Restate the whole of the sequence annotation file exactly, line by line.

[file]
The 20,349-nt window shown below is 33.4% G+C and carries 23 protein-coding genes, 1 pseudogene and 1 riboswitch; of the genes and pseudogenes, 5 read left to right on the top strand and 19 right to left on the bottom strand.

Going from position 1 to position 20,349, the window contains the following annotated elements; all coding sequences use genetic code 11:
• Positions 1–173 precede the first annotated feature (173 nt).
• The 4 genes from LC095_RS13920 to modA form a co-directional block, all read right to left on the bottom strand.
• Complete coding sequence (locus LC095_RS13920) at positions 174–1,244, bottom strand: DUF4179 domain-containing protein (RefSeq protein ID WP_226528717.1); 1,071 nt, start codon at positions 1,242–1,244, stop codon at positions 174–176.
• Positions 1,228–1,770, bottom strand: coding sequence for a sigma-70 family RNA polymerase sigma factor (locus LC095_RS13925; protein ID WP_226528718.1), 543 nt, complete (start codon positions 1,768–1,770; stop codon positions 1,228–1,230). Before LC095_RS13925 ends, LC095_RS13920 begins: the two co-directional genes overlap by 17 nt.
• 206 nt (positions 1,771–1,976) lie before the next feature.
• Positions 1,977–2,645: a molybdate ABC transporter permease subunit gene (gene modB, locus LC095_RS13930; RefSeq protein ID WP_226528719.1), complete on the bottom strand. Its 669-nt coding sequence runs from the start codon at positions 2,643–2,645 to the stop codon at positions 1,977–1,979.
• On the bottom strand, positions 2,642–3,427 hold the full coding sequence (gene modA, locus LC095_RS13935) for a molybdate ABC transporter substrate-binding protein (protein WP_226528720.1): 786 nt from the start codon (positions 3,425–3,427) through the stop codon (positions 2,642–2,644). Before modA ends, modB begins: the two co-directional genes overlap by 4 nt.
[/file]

The 20,349-nt window shown below is 33.4% G+C and carries 23 protein-coding genes, 1 pseudogene and 1 riboswitch; of the genes and pseudogenes, 5 read left to right on the top strand and 19 right to left on the bottom strand.

Going from position 1 to position 20,349, the window contains the following annotated elements; all coding sequences use genetic code 11:
• Positions 1–173 precede the first annotated feature (173 nt).
• The 4 genes from LC095_RS13920 to modA form a co-directional block, all read right to left on the bottom strand.
• Complete coding sequence (locus LC095_RS13920) at positions 174–1,244, bottom strand: DUF4179 domain-containing protein (RefSeq protein ID WP_226528717.1); 1,071 nt, start codon at positions 1,242–1,244, stop codon at positions 174–176.
• Positions 1,228–1,770, bottom strand: coding sequence for a sigma-70 family RNA polymerase sigma factor (locus LC095_RS13925; protein ID WP_226528718.1), 543 nt, complete (start codon positions 1,768–1,770; stop codon positions 1,228–1,230). Before LC095_RS13925 ends, LC095_RS13920 begins: the two co-directional genes overlap by 17 nt.
• 206 nt (positions 1,771–1,976) lie before the next feature.
• Positions 1,977–2,645: a molybdate ABC transporter permease subunit gene (gene modB, locus LC095_RS13930; RefSeq protein ID WP_226528719.1), complete on the bottom strand. Its 669-nt coding sequence runs from the start codon at positions 2,643–2,645 to the stop codon at positions 1,977–1,979.
• On the bottom strand, positions 2,642–3,427 hold the full coding sequence (gene modA, locus LC095_RS13935) for a molybdate ABC transporter substrate-binding protein (protein WP_226528720.1): 786 nt from the start codon (positions 3,425–3,427) through the stop codon (positions 2,642–2,644). Before modA ends, modB begins: the two co-directional genes overlap by 4 nt.